# Talk:Map range

This task was created for one simple reason: I was trying to remember how to do what the C++ example I wrote and provided does. The task description can probably use work. I also know that there are weird scenarios, such as in resampling, where that code doesn't quite work, but I think that's a different problem. (Possibly worth its own task. Given two arrays of N1 and N2 elements, find the corresponding element in N2 for N1.) --Michael Mol 16:17, 25 November 2010 (UTC)

- So we're talking about floating-point values? If we are, we can just ignore the nasties with sampling errors since they at least
*model*reals. –Donal Fellows 16:27, 25 November 2010 (UTC)- The particular case I recall occurred at work some time ago when trying to scale up drawing operation coordinates on a raster display. Not quite real life, sadly. If this task should renamed to 'map range of reals' to keep things simple(r), that'd be fine by me. (I wonder what that does to n-dimension and imaginary numbers, where n is greater than 1.) BTW, did you see my note on {{uses from}}? --Michael Mol 16:48, 25 November 2010 (UTC)
- I did see them. For {{tcllib}}, I made the target component be a string SMW property instead of a page (using the parameter to {{property}} on the property's page), which makes sense anyway since I don't plan to make a page for every component package in Tcllib (too damn many; CPAN would have the identical problem). Or were you talking about something else and I've misunderstood? :-) –Donal Fellows 22:15, 25 November 2010 (UTC)
- I got a similar maintenance reaction for Java. I wonder if there's a way to automate that kind of maintenance, or toggle the page/string option. Maybe {{uses from}} should use the string property instead. --Michael Mol 22:26, 25 November 2010 (UTC)

- I did see them. For {{tcllib}}, I made the target component be a string SMW property instead of a page (using the parameter to {{property}} on the property's page), which makes sense anyway since I don't plan to make a page for every component package in Tcllib (too damn many; CPAN would have the identical problem). Or were you talking about something else and I've misunderstood? :-) –Donal Fellows 22:15, 25 November 2010 (UTC)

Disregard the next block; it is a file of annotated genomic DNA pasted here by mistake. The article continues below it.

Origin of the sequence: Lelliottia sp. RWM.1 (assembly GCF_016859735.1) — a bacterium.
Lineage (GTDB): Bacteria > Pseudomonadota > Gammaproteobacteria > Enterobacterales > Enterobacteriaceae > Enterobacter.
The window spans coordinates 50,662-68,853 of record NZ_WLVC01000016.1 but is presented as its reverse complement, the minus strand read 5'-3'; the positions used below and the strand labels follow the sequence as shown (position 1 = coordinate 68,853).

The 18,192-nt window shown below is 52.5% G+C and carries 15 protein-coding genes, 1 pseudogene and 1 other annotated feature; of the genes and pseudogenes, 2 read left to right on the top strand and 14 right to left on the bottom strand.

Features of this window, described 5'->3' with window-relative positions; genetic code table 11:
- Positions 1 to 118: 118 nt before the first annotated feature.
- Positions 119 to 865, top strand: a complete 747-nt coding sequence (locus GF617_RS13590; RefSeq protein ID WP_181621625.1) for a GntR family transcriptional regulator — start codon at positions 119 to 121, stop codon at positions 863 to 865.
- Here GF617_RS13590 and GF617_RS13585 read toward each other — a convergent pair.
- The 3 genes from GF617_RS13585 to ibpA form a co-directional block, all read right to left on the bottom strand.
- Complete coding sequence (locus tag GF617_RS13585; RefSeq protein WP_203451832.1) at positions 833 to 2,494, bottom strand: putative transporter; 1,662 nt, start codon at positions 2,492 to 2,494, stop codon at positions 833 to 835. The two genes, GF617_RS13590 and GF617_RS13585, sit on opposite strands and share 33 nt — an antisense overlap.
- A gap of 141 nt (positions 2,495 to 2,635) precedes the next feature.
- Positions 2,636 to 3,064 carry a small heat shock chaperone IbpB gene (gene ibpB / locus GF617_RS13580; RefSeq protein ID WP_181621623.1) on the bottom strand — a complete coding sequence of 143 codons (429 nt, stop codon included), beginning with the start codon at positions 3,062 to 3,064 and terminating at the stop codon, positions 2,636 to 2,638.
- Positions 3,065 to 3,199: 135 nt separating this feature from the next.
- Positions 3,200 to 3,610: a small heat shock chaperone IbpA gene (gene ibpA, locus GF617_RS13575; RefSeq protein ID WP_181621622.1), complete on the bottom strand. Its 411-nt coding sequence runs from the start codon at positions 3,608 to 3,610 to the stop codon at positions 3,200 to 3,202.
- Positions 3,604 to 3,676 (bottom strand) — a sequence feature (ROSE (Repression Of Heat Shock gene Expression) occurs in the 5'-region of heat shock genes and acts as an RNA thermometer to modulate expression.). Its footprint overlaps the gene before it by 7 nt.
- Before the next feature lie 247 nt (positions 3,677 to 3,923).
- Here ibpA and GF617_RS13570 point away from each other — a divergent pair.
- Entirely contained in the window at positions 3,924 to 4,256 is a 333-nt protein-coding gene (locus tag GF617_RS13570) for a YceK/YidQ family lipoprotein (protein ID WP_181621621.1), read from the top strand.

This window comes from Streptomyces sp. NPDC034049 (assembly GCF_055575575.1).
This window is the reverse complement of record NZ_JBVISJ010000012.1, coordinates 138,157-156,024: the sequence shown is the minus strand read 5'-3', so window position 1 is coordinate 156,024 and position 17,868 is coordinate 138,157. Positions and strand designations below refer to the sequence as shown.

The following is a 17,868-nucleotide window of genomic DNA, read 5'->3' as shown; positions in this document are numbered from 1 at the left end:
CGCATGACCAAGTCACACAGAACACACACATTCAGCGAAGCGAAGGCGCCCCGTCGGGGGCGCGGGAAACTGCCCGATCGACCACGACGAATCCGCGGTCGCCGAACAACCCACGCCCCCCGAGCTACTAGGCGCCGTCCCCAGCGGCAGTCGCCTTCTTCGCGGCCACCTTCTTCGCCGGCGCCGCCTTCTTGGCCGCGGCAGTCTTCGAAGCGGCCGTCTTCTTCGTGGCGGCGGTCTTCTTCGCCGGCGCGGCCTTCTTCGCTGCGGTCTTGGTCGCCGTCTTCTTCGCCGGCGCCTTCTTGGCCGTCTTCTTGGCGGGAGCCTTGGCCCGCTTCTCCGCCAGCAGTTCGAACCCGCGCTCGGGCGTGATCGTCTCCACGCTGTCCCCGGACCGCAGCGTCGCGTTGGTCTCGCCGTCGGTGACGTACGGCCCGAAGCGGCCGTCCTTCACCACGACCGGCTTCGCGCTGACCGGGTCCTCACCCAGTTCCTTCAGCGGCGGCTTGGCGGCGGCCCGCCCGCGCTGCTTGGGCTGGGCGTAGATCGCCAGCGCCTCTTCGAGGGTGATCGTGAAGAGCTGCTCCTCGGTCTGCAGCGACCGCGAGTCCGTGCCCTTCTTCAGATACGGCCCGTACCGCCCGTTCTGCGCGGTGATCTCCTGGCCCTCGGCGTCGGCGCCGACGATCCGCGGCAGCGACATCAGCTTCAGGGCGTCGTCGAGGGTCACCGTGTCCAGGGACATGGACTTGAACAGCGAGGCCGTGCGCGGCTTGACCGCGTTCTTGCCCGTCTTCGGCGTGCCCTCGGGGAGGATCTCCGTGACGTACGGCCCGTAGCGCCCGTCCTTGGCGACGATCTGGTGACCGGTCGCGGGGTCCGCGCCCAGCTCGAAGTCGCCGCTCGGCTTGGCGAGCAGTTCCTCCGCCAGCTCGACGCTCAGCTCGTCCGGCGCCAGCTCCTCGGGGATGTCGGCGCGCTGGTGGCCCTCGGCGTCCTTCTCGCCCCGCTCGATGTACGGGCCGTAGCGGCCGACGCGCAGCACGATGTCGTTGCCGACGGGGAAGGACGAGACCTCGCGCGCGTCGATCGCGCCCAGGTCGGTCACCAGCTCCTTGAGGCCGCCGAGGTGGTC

- The particular case I recall occurred at work some time ago when trying to scale up drawing operation coordinates on a raster display. Not quite real life, sadly. If this task should renamed to 'map range of reals' to keep things simple(r), that'd be fine by me. (I wonder what that does to n-dimension and imaginary numbers, where n is greater than 1.) BTW, did you see my note on {{uses from}}? --Michael Mol 16:48, 25 November 2010 (UTC)

To be clear, this is also called wp:linear interpolation. --IanOsgood 17:39, 30 November 2010 (UTC)

## [edit]

When I wrote this task, I was just looking to write the linear mapping function. I'm not sure that explicit test samples from the source and destination sets are appropriate; I think that will reduce the effectiveness of languages which are likely to graph their results, like Maple, Octave or Mathematica.--Michael Mol 14:46, 26 November 2010 (UTC)

- Any idea of how to re-write this to allow graphing an answer? (I don't regularly use graphing tools). --Paddy3118 16:43, 26 November 2010 (UTC)
- It's just a kind of program output. The real problem I was touching on, I think, was that one couldn't demonstrate using a contiguous function. I loosened the task requirements again, so that should be doable. --Michael Mol 22:17, 26 November 2010 (UTC)

I'd like to see a related task which performs a nonlinear mapping. (I hadn't thought of the nonlinear case when I wrote the task.) Specifically, an arbitrary one, where an can be provided to define the...distribution? For example, if , the numeric result would be the same as with this task. --Michael Mol 14:46, 26 November 2010 (UTC)

- In other words, given maprange function g, and arbitrary function f, compute g(f(x))? --Rdm 14:59, 26 November 2010 (UTC)
- I suppose so, yeah. That would handle the analogous cases I could think of. (converting a linear 16-bit PCM input to, e.g. 8-bit a-law or -law.) --Michael Mol 22:17, 26 November 2010 (UTC)